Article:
John Oates: ‘I was standing with Ray Charles in front of me and Bob Dylan behind me’

March 2015

When he is not on tour with Hall & Oates, John Oates develops his solo career. He recently released Good Road to Follow, a 3 E.Ps collection in which he approaches various musical styles.

You grew up in Philadelphia, a city famous for its soul music scene, and this is the place where you started your musical career. What memories do you have of that time?

I grew up in a small town in Pennsylvania outside of Philadelphia called North Wales. I moved to the city after high school and made my first single when I was 17 at virtue sound studios. I hung out in Philadelphia and began to play in soul and blues bands as well as art gallaries and folk clubs. The 1960s were an amazing time there because the classic R&B artists would play the uptown theater and the newly rediscovered tradional blues and folk artist were playing the coffee houses and Philadelphia folk festival.

In the 70’s, you left Philadelphia and moved to Los Angeles. The L.A. of that period is a legendary place. Was it as exciting as it is claimed to be?

In 1972 Daryl and I moved from Philadelphia to New York City where we recorded 3 albums on Atlantic records with the great Arif Mardin producing and one with Todd Rundgren. In 1975 we went to Los Angeles to record 3 albums on RCA records and although we spent time in L.A. we never really lived there. We were on tour all the time.

Now you record you music in Nashville. It seems to be the new place to be for a musician. Can we compare it to the L.A. of the 60’s and 70’s?

Nashville is called “Music City” because there is so much music going on there and not only country. There are great rock and roll bands, indy bands, R&B, blues… and the most amazing musicans and writers on the planet. So many artists from all over the world are moving to Nashville and the city is becoming much more cosmopolitan but still has the roots of traditional americana.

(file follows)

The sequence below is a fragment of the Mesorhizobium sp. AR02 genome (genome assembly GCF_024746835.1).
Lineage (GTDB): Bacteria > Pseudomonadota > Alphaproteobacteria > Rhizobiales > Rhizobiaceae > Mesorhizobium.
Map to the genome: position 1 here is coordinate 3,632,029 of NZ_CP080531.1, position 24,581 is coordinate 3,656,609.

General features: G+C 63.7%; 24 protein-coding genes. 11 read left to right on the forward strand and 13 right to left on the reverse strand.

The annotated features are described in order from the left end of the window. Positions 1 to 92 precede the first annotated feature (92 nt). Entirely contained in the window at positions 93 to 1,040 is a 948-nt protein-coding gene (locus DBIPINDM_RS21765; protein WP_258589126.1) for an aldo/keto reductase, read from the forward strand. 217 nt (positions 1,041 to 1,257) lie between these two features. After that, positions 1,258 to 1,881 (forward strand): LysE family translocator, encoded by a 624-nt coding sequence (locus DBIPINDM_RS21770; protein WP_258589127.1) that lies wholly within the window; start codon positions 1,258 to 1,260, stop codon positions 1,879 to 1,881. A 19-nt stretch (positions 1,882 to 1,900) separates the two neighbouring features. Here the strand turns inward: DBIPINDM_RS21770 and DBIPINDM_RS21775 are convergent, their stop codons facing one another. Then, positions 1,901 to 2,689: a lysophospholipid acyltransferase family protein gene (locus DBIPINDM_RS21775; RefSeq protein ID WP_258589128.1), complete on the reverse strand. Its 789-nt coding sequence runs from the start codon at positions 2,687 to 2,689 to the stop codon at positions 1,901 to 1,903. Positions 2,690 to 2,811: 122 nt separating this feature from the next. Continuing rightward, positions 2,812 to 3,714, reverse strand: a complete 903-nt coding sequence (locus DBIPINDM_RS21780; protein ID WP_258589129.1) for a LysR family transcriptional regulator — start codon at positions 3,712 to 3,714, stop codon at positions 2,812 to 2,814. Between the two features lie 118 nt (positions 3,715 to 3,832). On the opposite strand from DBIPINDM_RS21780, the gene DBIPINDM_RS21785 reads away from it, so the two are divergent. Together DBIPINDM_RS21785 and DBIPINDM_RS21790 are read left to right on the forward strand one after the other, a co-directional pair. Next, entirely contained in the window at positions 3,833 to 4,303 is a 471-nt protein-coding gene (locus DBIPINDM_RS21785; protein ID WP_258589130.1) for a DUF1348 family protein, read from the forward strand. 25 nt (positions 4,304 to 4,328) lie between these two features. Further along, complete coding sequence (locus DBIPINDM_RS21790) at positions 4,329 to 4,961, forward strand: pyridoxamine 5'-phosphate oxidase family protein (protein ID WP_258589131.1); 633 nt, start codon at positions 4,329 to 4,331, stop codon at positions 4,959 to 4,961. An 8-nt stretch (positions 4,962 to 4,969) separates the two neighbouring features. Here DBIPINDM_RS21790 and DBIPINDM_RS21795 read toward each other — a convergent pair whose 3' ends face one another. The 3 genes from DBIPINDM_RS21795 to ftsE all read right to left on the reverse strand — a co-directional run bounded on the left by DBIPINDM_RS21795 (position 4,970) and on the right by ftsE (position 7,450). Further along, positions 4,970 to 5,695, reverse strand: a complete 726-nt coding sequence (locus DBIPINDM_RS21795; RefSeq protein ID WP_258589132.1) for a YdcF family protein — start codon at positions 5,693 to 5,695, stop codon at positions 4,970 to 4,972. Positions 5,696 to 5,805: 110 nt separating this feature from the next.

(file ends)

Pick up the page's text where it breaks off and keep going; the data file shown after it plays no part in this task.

Good Road to Follow is not an ordinary project. Do you consider it as an album? A single compilation?

It started as a series of digital singles that I collaborated with a lot of amazing writers, producers and players. In march of 2013 I began to release them and in early 2014 I put the music together in the form of 3 E.Ps just so i could have some musical sense since there were a lot of differnt styles of music because I have so many influences.

Hall & Oates have a very soul oriented repertoire but there is a greater diversity of musical styles in this album. What were your influences?

I have gone back to my earliest influences such as the roots of early rock and R&B as well as the traditional folk and blues that I grew up playing and listening to before I met Daryl Hall. Now I use those early influences to inform my new music and have brought back some of the pop sensiblilties as well.

Good Road to Follow is a collaboration with many songwriters and musicians. How did you choose the people you want to work with on this collection of songs?

Most of them were friends and people I work with in the studio some I have known for a long time and some are new. I just went with my gut feeling and believing in surrounding myself with talented people. I didn’t have any kind of pre-concieved idea I just let the songwriting dictate the direction of the production and recording.

I don’t know if you have ever sung in France. Is there a chance to see you live there with or without Daryl Hall?

Hall & Oates played in France two times that I recall but it was in the 1970s and 1980s. I would of course love to play a solo show in France and i will if someone would like to make me a offer.

Hall & Oates songs were often covered by other musicians. What is your favorite cover of a Hall & Oates song?

I like a lot of the hip hop artists who have sampled us over the years like the first de la soul recording of “Say no Go”. I also like the Bird and the Bee album where they covered our songs.

What is your favorite Hall & Oates album?

Abandoned Luncheonette.

You did We Are the World. What are your memories of the recording sessions?

The most amazing collection of popular artist from that era all in one room singing together may never ever be equaled. I was standing with Ray Charles in front of me and Bob Dylan behind me… It was something i will never forget.


See the other English interviews published by Yuzu Melodies.